Barry Posen

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Barry Ross Posen (born July 13, 1952) is Ford International Professor of Political Science at MIT and the director of MIT's Security Studies Program. An expert in the field of security studies, he currently serves on the editorial boards of the journals International Security and Security Studies and is a member of the Council on Foreign Relations and served as a study group member for the Hart-Rudman Commission.

Posen received his B.A. from Occidental College in 1974 and his M.A. and PhD from the University of California, Berkeley in 1976 and 1981 respectively. Posen worked as a consultant for the RAND Corporation and an analyst for the Department of Defense and Center for Strategic and International Studies before becoming an assistant professor of political science at Princeton University in 1984. In 1987, he joined MIT as associate professor of political science and has taught at MIT since that time. He has also served as a consultant to the Woodrow Wilson Center, the Christian Science Monitor and the MacArthur Foundation.

Posen is the author of three books.[1] Posen has also published a number of highly influential journal articles, including "The Security Dilemma and Ethnic Conflict" and "Command of the Commons: The Military Foundations of U.S. Hegemony." In addition to his scholarly work, Posen has frequently appeared in the media and published general interest articles in publications including The New York Times, The Boston Globe, and The American Interest.

Publications[edit]

The Sources of Military Doctrine[edit]

Posen's first book, The Sources of Military Doctrine: France, Britain, and Germany Between the World Wars, was published by Cornell University Press in 1984. The Sources of Military Doctrine focuses on how military doctrine is formed and how it shapes grand strategy.[2] The book won the 1984 Edgar S. Furniss Book Award from the Mershon Center for International Security Studies and the 1985 Woodrow Wilson Foundation Award, given annually by the American Political Science Association to the "best book on government, politics or international affairs."[1][3][4]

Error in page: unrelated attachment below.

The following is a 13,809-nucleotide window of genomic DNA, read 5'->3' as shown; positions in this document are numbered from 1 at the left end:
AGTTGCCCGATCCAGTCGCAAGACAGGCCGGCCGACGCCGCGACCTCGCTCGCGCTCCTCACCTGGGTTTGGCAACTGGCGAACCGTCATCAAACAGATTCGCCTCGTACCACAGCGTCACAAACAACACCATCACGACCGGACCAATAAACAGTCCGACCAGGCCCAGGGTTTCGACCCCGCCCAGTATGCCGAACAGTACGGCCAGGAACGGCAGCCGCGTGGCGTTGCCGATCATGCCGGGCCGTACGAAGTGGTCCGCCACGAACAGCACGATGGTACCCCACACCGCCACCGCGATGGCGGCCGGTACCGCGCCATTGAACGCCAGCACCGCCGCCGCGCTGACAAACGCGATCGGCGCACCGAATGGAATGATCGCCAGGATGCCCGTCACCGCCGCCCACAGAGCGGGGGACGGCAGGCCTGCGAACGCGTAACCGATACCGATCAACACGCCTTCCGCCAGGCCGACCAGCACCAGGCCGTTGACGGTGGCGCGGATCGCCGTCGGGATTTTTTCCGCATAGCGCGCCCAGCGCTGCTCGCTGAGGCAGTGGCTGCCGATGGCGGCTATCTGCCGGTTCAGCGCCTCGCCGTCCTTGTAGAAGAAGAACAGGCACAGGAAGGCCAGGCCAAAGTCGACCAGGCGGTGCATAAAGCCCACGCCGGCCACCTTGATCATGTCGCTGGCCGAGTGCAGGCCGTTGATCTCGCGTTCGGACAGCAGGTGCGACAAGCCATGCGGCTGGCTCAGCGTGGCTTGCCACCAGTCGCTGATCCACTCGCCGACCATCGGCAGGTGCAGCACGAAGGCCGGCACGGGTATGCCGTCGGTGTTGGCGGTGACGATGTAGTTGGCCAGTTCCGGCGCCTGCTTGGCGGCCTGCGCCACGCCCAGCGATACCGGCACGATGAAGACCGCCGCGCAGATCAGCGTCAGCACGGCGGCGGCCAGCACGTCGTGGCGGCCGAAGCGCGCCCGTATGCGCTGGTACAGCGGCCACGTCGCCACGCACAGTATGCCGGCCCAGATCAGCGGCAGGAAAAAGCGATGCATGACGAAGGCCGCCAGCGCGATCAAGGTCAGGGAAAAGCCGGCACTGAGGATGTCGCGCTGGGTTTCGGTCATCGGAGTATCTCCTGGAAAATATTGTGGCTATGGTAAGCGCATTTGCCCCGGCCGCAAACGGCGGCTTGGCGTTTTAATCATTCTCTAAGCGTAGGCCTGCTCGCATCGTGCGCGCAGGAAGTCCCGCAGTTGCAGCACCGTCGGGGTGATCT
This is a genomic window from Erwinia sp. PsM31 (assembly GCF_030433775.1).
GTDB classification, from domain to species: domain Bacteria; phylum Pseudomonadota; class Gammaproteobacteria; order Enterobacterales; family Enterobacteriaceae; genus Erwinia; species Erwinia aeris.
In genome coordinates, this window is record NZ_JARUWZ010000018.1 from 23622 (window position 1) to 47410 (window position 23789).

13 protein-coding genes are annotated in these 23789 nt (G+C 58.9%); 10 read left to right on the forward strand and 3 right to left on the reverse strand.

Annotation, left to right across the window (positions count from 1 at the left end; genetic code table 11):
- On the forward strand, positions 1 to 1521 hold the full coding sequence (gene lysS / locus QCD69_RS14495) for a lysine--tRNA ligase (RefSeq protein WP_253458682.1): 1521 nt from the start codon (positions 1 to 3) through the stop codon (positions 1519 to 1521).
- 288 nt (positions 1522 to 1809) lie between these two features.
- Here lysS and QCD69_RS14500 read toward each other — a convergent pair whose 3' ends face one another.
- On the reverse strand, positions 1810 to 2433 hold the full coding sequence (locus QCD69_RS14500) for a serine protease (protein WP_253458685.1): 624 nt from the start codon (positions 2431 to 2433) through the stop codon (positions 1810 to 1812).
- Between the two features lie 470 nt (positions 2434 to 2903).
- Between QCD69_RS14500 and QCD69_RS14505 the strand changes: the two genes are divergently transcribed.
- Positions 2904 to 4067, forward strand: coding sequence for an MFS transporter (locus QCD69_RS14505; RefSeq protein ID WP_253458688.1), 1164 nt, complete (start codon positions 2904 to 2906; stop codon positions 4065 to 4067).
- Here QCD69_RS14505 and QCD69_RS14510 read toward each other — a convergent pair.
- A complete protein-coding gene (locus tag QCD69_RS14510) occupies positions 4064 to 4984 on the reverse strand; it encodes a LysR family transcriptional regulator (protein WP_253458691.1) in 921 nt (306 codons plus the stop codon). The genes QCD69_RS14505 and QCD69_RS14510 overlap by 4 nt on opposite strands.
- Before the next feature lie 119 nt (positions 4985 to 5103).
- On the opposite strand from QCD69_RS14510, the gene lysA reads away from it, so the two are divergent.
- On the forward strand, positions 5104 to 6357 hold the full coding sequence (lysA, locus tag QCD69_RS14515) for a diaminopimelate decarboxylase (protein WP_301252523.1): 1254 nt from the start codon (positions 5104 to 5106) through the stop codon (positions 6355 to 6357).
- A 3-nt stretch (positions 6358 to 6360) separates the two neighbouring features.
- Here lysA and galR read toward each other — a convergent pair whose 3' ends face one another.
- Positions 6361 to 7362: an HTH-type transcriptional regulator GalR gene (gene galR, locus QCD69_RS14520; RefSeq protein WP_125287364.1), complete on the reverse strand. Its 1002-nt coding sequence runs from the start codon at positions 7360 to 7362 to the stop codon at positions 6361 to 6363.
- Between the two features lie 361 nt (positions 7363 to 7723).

Inadvertent Escalation[edit]

Posen's second book is Inadvertent Escalation: Conventional War and Nuclear Risks, which was published by Cornell University Press in 1991.

Restraint[edit]

Posen's third book is Restraint: A New Foundation for U.S. Grand Strategy, which was published as part of the Cornell Studies in Security Affairs series in 2014.[5] The book is about two competing American grand strategies: liberal hegemony (which Posen opposes) and restraint (which Posen supports).[6] Restraint contains Posen's critique of liberal hegemony and his explanation for why restraint is a superior grand strategy.

Reviewer William Ruger, writing in The American Conservative, called the book the "defining treatise" for supporters of restraint.[6]

Notes[edit]

  1. ^ a b "MIT Security Studies - Barry Posen". MIT. MIT. Retrieved 12 July 2015. 
  2. ^ Pierre, Andrew (Fall 1985). "Books: The Sources of Military Doctrine:France, Britain, and Germany Between the World Wars". Foreign Affairs. 
  3. ^ "Previous Winners". Mershon Center for International Security Studies. Archived from the original on June 30, 2010. Retrieved 3 January 2011. 
  4. ^ "Woodrow Wilson Foundation Award" (PDF). American Political Science Association. Archived (PDF) from the original on 16 January 2011. Retrieved 3 January 2011. 
  5. ^ "Restraint". Amazon. Amazon.com. Retrieved 12 July 2015. 
  6. ^ a b Ruger, William (26 August 2014). "A Realist's Guide to Grand Strategy". The American Conservative. Retrieved 12 July 2015. 

External links[edit]